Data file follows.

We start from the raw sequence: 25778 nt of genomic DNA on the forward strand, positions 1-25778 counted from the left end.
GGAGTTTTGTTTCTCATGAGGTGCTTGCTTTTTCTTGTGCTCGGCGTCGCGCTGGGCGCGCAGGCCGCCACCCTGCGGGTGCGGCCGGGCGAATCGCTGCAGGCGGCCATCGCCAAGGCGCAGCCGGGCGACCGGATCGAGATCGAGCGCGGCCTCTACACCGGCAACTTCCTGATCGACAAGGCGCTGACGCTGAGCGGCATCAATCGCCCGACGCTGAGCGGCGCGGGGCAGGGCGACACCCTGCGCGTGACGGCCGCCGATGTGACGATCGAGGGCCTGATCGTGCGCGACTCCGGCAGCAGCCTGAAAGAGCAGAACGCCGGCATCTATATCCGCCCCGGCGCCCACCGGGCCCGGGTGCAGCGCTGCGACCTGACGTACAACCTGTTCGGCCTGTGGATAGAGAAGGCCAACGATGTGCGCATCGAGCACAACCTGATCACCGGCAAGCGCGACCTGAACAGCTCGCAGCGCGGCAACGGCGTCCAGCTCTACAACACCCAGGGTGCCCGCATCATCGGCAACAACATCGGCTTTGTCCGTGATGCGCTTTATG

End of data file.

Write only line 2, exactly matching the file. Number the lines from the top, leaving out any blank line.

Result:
GGAGTTTTGTTTCTCATGAGGTGCTTGCTTTTTCTTGTGCTCGGCGTCGCGCTGGGCGCGCAGGCCGCCACCCTGCGGGTGCGGCCGGGCGAATCGCTGCAGGCGGCCATCGCCAAGGCGCAGCCGGGCGACCGGATCGAGATCGAGCGCGGCCTCTACACCGGCAACTTCCTGATCGACAAGGCGCTGACGCTGAGCGGCATCAATCGCCCGACGCTGAGCGGCGCGGGGCAGGGCGACACCCTGCGCGTGACGGCCGCCGATGTGACGATCGAGGGCCTGATCGTGCGCGACTCCGGCAGCAGCCTGAAAGAGCAGAACGCCGGCATCTATATCCGCCCCGGCGCCCACCGGGCCCGGGTGCAGCGCTGCGACCTGACGTACAACCTGTTCGGCCTGTGGATAGAGAAGGCCAACGATGTGCGCATCGAGCACAACCTGATCACCGGCAAGCGCGACCTGAACAGCTCGCAGCGCGGCAACGGCGTCCAGCTCTACAACACCCAGGGTGCCCGCATCATCGGCAACAACATCGGCTTTGTCCGTGATGCGCTTTATG